Nollywood has released thousands of DVDs of its local production throughout Africa and has recently reached the second place worldwide in terms of the number of productions per year. MultiChoice has invested more than N13 billion (US$100 million) in Nigerian content since its entry into the market in 1994.

Another international production made in Africa is “Tinga Tinga Tales”, a superb and soon to be famous cartoon which was produced in Nairobi, Kenya with British support. Its producer, Claudia Lloyd said in an interview that the animation industry in Africa is still burgeoning but promising. Her animation is inspired by traditional stories about animals in Africa with a design derived from the artwork of Tanzanian handicraft.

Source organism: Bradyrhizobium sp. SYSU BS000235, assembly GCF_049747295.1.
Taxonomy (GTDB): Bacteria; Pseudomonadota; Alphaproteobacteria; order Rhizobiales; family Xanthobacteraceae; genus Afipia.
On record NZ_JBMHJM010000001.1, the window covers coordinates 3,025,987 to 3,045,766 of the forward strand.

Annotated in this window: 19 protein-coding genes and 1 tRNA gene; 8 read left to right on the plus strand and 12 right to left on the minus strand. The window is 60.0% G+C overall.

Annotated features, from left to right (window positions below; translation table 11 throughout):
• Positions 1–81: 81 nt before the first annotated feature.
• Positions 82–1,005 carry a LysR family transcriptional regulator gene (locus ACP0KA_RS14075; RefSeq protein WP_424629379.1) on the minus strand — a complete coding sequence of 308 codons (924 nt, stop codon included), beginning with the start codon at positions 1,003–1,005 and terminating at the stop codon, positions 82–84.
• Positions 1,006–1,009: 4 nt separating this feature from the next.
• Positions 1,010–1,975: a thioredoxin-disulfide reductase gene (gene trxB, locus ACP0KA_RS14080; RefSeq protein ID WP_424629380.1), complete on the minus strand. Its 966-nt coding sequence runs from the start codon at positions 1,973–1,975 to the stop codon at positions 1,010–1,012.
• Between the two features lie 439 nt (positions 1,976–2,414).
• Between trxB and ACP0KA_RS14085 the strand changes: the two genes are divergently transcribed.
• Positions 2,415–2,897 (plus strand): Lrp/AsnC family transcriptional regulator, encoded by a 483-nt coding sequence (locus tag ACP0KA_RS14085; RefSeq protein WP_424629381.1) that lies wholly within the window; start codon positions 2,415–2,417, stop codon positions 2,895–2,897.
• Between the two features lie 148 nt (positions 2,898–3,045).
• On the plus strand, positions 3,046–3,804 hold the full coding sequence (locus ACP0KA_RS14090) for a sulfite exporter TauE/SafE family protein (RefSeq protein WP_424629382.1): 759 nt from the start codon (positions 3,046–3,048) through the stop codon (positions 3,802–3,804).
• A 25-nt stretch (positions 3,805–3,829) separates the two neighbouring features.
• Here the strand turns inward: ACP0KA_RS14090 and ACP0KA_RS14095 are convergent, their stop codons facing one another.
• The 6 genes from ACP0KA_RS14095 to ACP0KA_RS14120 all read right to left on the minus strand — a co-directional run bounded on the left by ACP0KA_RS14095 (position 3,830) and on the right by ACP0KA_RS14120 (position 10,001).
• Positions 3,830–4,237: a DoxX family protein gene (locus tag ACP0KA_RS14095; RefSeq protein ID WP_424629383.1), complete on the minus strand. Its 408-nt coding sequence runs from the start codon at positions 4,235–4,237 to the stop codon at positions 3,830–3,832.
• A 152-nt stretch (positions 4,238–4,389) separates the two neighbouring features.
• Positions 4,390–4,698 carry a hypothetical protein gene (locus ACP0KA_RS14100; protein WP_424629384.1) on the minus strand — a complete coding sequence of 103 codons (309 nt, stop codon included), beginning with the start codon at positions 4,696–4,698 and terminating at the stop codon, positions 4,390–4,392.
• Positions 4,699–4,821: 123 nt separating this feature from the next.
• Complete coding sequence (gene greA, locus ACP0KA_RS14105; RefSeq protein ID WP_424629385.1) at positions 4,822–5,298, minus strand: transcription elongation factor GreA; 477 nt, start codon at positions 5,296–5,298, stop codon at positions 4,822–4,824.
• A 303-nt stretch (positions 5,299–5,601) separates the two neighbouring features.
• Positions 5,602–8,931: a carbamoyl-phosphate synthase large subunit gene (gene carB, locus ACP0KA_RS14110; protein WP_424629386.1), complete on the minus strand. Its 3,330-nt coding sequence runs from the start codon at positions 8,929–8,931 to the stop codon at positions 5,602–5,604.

The local content faces content from abroad trying to find a place in the sunny continent. Foreign distributors sell their programmes at low prices to African channels with the hope that audience is what counts before margins. Hollywood apart, Brazil distributes its telenovelas, China sells its programs to the Chinese Diaspora in Africa and India offers its “Bollywoods'”. The French film and documentary industry continues to breakthrough in Francophone Africa, while English films and Deutsche Welle (Germany) target the Anglophone countries. Italian and Japanese distributors sell kids animations. Finally, on 1st. June 2007, NBC has launched “CNBC Africa”, a TV channel focused on sub-Saharan Africa out of Johannesburg and MTV Networks Africa was founded in 2008 with the popular MTV Africa Music Awards (MAMA’s).

“DISCOP AFRICA” organized by Basic Leads has become the first professionally organised content market on content, specializing in the sale, purchase and co-production of audiovisual content.